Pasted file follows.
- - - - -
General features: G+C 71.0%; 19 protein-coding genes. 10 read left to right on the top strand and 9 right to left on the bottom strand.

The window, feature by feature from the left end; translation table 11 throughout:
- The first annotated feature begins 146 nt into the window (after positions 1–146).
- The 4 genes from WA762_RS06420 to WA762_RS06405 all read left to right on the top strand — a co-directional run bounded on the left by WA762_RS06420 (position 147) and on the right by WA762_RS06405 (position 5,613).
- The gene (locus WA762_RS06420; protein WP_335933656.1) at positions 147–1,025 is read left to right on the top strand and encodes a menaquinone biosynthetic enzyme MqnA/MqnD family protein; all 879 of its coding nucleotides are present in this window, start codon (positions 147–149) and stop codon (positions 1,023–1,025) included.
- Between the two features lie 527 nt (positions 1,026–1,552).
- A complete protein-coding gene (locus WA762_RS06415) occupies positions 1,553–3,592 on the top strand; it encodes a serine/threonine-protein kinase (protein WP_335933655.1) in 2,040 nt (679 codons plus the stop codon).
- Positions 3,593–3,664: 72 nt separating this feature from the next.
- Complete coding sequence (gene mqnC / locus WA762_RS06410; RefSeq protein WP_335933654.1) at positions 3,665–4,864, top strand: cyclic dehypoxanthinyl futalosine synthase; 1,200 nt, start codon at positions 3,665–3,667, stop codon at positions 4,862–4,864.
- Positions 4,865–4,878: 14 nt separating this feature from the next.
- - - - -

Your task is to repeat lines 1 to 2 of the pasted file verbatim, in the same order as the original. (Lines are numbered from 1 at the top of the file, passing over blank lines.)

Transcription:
General features: G+C 71.0%; 19 protein-coding genes. 10 read left to right on the top strand and 9 right to left on the bottom strand.

The window, feature by feature from the left end; translation table 11 throughout: